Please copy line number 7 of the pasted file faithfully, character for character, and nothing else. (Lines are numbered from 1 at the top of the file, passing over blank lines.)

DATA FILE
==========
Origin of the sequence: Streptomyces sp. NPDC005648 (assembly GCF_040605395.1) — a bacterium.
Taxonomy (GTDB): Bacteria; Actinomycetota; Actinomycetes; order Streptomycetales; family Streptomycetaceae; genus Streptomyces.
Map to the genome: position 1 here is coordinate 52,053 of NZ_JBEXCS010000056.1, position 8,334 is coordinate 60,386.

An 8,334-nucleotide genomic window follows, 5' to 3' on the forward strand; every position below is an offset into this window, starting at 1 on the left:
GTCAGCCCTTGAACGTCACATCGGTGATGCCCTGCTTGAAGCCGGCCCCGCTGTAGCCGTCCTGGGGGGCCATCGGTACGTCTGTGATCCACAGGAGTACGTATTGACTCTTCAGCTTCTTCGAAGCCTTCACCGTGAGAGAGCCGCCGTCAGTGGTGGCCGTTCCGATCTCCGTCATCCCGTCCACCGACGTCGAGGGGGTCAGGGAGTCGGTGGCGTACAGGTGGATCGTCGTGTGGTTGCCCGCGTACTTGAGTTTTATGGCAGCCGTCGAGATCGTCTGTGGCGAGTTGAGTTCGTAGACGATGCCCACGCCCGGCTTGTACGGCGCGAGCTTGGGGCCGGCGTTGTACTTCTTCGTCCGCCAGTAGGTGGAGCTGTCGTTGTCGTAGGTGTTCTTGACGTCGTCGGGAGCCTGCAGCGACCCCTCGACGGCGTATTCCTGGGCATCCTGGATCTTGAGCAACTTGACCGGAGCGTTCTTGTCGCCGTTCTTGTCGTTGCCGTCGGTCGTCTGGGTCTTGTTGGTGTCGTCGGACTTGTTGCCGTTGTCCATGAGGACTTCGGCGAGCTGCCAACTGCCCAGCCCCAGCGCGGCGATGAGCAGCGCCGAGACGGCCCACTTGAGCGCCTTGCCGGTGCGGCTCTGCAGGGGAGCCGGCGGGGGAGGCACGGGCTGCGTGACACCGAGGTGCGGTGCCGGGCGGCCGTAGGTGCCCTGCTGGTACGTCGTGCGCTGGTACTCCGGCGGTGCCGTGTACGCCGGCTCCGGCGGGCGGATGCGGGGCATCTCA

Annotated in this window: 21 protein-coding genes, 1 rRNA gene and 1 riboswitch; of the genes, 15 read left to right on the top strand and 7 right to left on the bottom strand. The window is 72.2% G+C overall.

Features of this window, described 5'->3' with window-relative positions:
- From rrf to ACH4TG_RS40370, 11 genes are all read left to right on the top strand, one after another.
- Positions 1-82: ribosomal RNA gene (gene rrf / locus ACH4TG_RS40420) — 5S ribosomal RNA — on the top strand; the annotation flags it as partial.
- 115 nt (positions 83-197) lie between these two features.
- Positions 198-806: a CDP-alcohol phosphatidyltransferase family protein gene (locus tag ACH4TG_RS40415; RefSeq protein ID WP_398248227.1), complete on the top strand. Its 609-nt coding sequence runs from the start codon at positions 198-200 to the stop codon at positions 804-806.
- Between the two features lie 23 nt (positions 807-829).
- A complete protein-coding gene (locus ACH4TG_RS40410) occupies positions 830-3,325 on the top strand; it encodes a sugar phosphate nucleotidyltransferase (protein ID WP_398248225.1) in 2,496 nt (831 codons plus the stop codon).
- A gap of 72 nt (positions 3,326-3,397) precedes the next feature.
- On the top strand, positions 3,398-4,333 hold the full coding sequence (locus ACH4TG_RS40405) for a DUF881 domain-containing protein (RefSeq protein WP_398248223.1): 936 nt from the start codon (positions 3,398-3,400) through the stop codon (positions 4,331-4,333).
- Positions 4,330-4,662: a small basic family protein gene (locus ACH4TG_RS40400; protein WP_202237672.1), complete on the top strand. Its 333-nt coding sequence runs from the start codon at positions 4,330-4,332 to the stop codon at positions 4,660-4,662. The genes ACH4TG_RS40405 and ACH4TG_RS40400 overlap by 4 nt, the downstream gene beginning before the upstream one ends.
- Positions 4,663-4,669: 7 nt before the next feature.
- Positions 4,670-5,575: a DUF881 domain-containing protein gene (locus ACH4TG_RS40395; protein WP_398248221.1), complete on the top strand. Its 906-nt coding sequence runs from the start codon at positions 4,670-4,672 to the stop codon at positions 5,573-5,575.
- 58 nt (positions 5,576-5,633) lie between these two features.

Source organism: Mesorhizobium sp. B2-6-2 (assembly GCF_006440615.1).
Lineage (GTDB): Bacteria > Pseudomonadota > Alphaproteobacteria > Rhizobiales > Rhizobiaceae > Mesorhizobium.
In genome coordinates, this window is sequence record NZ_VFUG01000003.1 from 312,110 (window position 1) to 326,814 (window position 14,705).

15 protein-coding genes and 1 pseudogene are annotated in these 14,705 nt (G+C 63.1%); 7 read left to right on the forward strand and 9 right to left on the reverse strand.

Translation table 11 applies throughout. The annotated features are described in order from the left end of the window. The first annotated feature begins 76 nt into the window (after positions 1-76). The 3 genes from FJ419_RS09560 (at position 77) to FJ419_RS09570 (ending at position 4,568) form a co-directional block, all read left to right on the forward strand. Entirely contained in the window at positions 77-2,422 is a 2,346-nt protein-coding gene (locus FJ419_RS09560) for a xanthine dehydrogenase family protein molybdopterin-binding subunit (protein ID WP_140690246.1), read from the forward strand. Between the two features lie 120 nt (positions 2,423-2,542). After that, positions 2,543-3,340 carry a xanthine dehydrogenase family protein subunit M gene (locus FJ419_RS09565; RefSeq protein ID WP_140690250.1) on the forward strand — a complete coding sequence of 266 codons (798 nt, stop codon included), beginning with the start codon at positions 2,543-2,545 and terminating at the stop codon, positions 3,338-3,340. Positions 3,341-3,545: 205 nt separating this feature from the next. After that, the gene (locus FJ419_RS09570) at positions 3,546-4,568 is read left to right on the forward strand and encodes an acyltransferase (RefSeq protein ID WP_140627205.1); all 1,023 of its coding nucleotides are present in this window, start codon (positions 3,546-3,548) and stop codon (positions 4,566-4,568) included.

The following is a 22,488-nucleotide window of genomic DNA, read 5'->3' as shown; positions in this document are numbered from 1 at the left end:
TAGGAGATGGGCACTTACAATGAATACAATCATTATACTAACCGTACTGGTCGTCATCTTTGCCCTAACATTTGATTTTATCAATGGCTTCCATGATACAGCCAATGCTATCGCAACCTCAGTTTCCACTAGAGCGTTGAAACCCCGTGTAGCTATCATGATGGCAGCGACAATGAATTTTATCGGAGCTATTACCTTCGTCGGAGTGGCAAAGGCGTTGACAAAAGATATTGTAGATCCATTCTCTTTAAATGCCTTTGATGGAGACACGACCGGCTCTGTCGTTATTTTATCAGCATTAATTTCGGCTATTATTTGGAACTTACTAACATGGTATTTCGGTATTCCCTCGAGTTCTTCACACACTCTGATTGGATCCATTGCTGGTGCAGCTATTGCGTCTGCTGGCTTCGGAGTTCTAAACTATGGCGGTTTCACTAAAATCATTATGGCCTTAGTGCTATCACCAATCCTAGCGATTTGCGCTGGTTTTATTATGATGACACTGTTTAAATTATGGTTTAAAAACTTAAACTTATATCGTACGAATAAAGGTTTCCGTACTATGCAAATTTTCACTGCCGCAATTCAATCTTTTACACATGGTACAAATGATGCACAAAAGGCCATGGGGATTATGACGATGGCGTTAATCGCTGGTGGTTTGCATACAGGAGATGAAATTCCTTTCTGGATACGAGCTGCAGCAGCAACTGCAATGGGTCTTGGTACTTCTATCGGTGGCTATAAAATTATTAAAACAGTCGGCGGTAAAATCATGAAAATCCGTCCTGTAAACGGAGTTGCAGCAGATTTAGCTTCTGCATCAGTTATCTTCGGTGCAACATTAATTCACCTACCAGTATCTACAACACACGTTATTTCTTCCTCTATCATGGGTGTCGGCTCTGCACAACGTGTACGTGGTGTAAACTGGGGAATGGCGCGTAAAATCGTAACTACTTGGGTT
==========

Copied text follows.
Features of this window, described 5'->3' with window-relative positions: